Last spring a friend recommended I read The Insanity of God by Nik Ripkin. Ripkin interviewed hundreds of persecuted believers in dozens of countries around the world. He shares many of their stories, including God’s faithfulness and miraculous activity in the midst of their terrible persecution. He relates how God used their suffering to bring glory to Himself and expand the Gospel of Jesus. And how suffering believers prayed for their persecutors to come to know Jesus (see Matthew 5:44).
God had already begun to shift my perspective on Christian persecution, but reading The Insanity of Godcompletely busted the old paradigm. I dare to say you cannot read this book and remain the same.
In Ripkin’s second book, The Insanity of Obedience he takes the stories and outcomes he shared in the first book and boils it down to some practical principles on Christian persecution and suffering we can get our faith around. Using Joseph’s imprisonment in Genesis as an example, he asks this shattering question: “Is it possible that God has purposes that are tied to the suffering of His people?”
Considering what Jesus said about persecution we laid out above, I think I would be forced to answer “yes.” Even though it’s shocking. Even though I’d rather it not be true.
Here are a couple more quotes from the Insanity of Obedience that hit me between the eyes:
“Judging by what eventually happened to Jesus Himself, we come to understand that persecution and suffering and sacrifice are necessary parts of His ultimate strategy, even today” (page 5).
“Through our pilgrimage, we have been challenged biblically to believe that God can use even unspeakable pain for His purposes. And we are able now to say with confidence that God uses persecution and suffering for His purposes. Exactly why God uses persecution and suffering is a holy mystery, but the fact that He does use persecution and suffering is a certainty!” (page 12)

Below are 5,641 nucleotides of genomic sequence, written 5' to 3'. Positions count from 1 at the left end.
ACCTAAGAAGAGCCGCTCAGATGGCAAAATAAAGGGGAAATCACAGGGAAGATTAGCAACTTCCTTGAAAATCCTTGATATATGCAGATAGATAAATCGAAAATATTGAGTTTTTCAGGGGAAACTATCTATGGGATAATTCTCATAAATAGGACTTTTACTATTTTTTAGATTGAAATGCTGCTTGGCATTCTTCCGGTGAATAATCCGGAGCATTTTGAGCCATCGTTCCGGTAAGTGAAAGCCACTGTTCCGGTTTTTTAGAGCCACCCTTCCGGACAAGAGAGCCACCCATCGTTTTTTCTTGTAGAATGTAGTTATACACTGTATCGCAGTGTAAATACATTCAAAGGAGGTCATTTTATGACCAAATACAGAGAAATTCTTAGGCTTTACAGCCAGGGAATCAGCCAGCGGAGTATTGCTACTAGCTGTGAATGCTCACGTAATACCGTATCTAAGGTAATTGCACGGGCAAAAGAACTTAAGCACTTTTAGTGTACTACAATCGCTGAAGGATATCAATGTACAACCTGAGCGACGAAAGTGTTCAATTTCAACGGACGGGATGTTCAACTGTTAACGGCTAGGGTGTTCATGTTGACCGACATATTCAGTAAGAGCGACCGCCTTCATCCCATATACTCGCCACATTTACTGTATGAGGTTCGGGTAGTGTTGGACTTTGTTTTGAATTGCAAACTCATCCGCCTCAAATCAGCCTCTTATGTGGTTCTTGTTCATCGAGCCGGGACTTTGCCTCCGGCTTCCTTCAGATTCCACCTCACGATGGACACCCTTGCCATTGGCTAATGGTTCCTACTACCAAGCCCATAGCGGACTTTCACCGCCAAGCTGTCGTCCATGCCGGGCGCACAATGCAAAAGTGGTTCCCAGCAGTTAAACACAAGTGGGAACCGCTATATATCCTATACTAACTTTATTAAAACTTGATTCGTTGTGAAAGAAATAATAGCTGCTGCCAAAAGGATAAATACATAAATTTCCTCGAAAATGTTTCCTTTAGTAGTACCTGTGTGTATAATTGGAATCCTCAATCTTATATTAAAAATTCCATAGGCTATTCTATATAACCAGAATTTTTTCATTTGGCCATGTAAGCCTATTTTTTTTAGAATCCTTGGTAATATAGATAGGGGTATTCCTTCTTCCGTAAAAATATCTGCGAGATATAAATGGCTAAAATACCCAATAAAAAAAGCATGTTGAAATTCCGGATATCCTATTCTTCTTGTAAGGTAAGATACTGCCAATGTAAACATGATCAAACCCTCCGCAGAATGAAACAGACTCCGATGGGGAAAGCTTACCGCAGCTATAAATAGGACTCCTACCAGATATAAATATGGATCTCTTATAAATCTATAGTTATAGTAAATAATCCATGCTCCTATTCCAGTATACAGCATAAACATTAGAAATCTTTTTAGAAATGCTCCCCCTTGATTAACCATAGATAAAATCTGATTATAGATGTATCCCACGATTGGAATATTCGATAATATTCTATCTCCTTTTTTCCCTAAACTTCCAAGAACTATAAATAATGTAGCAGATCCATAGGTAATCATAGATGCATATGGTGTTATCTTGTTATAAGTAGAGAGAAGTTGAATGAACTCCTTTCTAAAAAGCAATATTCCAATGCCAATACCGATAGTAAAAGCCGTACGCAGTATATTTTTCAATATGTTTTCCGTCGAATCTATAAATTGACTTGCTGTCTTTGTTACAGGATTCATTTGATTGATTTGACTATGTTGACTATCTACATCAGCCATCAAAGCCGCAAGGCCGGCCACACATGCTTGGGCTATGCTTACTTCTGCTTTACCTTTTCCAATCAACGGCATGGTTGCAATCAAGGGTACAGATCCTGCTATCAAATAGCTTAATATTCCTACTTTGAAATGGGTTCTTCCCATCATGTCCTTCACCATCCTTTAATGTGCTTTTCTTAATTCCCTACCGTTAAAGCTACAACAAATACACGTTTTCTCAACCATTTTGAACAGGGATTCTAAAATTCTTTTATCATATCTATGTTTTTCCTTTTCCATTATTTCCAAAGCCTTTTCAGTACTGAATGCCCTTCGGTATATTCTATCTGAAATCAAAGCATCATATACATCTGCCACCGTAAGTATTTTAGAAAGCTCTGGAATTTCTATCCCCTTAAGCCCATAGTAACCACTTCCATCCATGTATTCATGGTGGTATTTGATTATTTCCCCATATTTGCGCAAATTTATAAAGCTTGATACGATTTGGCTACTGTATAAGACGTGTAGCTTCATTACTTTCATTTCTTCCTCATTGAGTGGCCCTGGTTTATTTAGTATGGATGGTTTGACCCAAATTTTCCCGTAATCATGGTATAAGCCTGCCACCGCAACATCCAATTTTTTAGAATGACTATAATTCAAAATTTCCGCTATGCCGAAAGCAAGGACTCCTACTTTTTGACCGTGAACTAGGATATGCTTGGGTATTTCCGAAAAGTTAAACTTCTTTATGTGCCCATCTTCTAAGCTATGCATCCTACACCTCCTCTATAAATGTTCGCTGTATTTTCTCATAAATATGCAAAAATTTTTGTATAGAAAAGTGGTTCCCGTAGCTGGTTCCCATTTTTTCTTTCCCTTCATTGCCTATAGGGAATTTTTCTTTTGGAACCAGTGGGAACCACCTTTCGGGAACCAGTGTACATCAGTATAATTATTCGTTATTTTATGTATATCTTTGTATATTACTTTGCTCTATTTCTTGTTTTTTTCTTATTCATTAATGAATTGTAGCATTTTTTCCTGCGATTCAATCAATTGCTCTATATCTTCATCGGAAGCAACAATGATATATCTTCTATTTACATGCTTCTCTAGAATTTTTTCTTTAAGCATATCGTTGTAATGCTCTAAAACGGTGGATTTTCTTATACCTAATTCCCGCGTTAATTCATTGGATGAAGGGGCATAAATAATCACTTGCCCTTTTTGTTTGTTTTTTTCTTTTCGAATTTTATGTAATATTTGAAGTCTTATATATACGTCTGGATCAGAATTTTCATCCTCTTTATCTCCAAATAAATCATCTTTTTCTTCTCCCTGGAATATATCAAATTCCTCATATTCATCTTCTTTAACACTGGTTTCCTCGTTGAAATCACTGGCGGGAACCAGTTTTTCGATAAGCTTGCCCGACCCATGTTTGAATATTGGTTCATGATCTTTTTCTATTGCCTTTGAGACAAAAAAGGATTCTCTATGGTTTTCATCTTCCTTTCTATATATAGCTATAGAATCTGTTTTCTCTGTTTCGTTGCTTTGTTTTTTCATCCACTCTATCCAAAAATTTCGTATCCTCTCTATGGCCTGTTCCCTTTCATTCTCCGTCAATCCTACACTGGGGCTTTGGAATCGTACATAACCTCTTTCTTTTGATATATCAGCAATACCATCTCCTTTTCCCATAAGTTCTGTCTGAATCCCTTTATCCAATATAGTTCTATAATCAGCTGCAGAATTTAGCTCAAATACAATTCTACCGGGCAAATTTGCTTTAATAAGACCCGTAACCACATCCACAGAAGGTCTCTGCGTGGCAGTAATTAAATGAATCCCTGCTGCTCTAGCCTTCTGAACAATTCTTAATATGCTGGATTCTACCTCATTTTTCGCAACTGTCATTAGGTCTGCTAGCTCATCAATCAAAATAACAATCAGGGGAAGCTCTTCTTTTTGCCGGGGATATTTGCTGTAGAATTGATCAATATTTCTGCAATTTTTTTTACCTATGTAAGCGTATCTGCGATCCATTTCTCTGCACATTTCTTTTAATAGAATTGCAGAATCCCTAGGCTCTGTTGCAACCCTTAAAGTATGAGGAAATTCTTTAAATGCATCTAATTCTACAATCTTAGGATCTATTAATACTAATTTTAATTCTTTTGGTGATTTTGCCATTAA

I could share many more passages and examples from Scripture to support these statements. But I don’t think it would make the truth any less shocking to our systems.
God has chosen to use the suffering of His people to further His purposes.
What does that mean for us here in America? Does it change the way we behave? The way we pray for ourselves and for those who are persecuted around the world? I’m still trying to answer those questions. I’d love to hear your thoughts.
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My insight and thoughts on Christian persecution has been changing, as well, Kathy. Although I pray for God’s mercy and protection on those who are being so brutally persecuted in other parts of the world, I know He is using it to further his Kingdom. I have not yet read THE INSANITY OF OBEDIENCE, I plan to do so. THE INSANITY OF GOD was eye-opening and convicting. I pray that if we in America face that kind of persecution, we Christians will be as firm in our resolve to proclaim openly our faith and never deny it.
Hi Jane, I am about a third of the way through “The Insanity of Obedience.” I wonder if God is not changing our perspective to prepare us for the day ahead.